Pew Research continues to analyze the impact social networks are having on our lives and its latest study concludes the opposite of what some experts have been feeding us for years; as it turns out, sites like Facebook may actually encourage and strengthen close friendships, not diminish them and isolate users.
According to the study, the average American has 634 social ties in their overall network of friends and contacts (not just on social networks). This breaks down to about 506 ties for non-internet users and 669 ties for those who use the internet. As one might expect, the more someone uses the internet, the more social ties that person tends to have. The average person who uses the internet at home several times per day has a network of 732 ties, while someone who only goes online about once per day has an average of 616 ties. Likewise, those who have a mobile phone have an average of 664 ties, and those who have a smartphone tend to have about 717 ties.
This is all fine and dandy, but one might argue that “ties” don’t necessarily equate to how many actual close friends people have. Pew addresses this, noting that Americans actually have more “close friends” than they did two years ago, due mostly to the influx of smartphones and social networking sites like Facebook. The average American has 2.16 close confidants, up from 1.93 in 2008. Concordantly, only 9 percent of Americans reported that they had no close confidants in their life, down from 12 percent two years ago.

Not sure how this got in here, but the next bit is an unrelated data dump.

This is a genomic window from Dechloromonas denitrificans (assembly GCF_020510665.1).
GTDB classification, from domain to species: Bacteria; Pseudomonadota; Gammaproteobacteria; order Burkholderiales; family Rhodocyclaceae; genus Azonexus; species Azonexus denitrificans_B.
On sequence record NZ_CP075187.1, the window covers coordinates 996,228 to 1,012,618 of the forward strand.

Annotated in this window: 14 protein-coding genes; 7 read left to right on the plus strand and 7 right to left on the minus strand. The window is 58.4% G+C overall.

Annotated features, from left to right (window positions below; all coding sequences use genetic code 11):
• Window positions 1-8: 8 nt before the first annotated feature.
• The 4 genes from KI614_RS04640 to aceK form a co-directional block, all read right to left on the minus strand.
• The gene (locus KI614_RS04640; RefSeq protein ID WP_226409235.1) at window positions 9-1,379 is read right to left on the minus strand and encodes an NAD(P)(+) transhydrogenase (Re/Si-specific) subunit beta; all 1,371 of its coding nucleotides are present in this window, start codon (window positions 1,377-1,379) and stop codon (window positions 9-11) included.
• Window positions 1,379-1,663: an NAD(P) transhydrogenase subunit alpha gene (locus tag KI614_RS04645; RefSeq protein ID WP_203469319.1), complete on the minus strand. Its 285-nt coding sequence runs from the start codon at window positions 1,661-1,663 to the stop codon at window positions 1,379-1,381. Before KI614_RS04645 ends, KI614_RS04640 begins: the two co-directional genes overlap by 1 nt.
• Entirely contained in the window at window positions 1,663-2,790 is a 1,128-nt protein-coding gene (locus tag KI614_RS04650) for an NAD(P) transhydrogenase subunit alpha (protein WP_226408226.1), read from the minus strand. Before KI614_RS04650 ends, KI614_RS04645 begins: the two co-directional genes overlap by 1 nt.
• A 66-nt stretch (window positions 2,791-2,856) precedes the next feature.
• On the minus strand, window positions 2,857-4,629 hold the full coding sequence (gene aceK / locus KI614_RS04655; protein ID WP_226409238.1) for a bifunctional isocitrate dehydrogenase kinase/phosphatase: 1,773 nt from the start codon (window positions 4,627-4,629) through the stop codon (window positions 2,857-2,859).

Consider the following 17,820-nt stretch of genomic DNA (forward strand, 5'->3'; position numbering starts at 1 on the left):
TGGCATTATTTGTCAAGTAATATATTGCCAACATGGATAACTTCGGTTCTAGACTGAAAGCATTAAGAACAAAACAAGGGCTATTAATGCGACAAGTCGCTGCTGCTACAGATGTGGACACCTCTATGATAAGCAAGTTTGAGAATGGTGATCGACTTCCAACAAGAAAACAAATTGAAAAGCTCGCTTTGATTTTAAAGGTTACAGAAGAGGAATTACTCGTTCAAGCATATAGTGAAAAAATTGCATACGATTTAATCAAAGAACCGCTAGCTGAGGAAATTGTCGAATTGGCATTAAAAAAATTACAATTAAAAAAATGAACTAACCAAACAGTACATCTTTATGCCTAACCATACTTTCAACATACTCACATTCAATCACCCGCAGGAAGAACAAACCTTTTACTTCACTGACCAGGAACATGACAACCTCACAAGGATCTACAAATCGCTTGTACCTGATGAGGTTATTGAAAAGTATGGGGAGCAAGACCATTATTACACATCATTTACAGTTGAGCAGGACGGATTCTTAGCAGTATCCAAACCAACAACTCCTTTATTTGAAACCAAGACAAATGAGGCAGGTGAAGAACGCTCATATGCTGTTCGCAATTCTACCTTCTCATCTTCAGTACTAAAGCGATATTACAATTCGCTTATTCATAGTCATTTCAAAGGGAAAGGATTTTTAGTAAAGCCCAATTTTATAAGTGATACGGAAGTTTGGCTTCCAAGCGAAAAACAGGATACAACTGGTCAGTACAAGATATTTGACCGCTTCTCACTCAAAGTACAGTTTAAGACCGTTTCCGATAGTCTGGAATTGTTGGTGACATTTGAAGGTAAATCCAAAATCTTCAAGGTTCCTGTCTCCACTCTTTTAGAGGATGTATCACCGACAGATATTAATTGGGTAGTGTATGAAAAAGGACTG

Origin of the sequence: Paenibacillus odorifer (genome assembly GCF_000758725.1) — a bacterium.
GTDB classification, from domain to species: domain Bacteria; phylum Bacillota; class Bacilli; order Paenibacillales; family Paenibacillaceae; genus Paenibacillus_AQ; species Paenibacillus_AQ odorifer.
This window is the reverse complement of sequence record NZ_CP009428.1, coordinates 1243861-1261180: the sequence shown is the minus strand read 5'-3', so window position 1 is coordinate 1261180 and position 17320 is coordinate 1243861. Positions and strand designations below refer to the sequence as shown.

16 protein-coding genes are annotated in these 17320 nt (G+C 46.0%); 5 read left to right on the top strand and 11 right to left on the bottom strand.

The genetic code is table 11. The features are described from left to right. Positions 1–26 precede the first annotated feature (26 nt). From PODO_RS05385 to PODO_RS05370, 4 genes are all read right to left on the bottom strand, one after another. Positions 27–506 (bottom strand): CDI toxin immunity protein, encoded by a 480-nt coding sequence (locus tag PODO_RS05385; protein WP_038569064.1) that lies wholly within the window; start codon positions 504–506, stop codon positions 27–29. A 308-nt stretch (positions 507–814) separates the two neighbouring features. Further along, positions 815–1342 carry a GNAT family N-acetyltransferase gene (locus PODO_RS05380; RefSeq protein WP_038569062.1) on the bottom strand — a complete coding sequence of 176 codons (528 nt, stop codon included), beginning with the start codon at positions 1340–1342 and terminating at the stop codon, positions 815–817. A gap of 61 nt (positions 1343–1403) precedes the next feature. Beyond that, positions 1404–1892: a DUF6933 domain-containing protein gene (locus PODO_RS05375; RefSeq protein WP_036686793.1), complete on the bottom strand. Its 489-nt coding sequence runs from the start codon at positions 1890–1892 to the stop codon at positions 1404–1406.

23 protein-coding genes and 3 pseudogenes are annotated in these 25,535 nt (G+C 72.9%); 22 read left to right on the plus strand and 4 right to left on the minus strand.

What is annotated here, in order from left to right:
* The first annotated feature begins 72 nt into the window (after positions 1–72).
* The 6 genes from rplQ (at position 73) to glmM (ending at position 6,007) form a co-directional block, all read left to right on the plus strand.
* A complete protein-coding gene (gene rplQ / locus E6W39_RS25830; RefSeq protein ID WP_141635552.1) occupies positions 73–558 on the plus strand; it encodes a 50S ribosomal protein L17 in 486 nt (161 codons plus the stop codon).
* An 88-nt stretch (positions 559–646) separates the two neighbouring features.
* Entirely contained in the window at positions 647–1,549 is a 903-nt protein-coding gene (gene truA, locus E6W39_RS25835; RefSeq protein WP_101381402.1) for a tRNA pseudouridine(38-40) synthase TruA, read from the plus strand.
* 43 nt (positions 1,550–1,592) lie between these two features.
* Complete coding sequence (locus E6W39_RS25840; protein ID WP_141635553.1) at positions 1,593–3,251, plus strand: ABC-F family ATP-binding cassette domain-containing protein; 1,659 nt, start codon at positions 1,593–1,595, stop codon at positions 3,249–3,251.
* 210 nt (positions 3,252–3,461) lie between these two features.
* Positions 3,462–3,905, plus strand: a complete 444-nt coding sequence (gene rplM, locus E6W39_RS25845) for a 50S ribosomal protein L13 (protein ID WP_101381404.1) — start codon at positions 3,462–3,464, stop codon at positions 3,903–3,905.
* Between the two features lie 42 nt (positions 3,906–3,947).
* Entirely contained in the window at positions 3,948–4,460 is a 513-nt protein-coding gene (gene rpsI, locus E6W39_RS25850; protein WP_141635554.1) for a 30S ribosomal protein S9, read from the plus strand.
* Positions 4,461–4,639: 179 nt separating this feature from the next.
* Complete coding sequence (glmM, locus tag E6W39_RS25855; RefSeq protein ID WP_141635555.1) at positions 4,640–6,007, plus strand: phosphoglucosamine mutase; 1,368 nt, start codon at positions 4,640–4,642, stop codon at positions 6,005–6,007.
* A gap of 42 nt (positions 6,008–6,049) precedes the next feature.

As it turns out, the average internet user is even less likely to have no confidants (7 percent) and and has more close ties (2.27 per person) than a non-user, who has an average of 1.75 close friends and a 15-percent chance of having no close friends at all. Those who regularly use social network sites (SNS) bump this number up; only 5 percent of SNS users have no close friends and overall, they average about 2.45 close friends.
To crank it up one more notch, Pew points to Facebook, in particular, as a driving force in gaining and retaining close friendships. Regular Facebook users have 9 percent more close friendships than any other group.
MySpace is dying, Facebook thriving
As a side note, the study also shows just how unpopular MySpace is these days (as if we needed to tell you). The graph above shows how long users of each site have been around. While sites like Twitter have a very low retainment rate with only 11 percent of users sticking around for at least two years, MySpace has the opposite problem: only 3 percent of its users are new to the service. Like Japan, it has an aging population. Worse, few of its users visit the site regularly, as seen in the chart below.
(The image at the top of this post was made by an intern at Facebook. It represents 1 million randomly chosen friendships. See a high resolution version of it here.)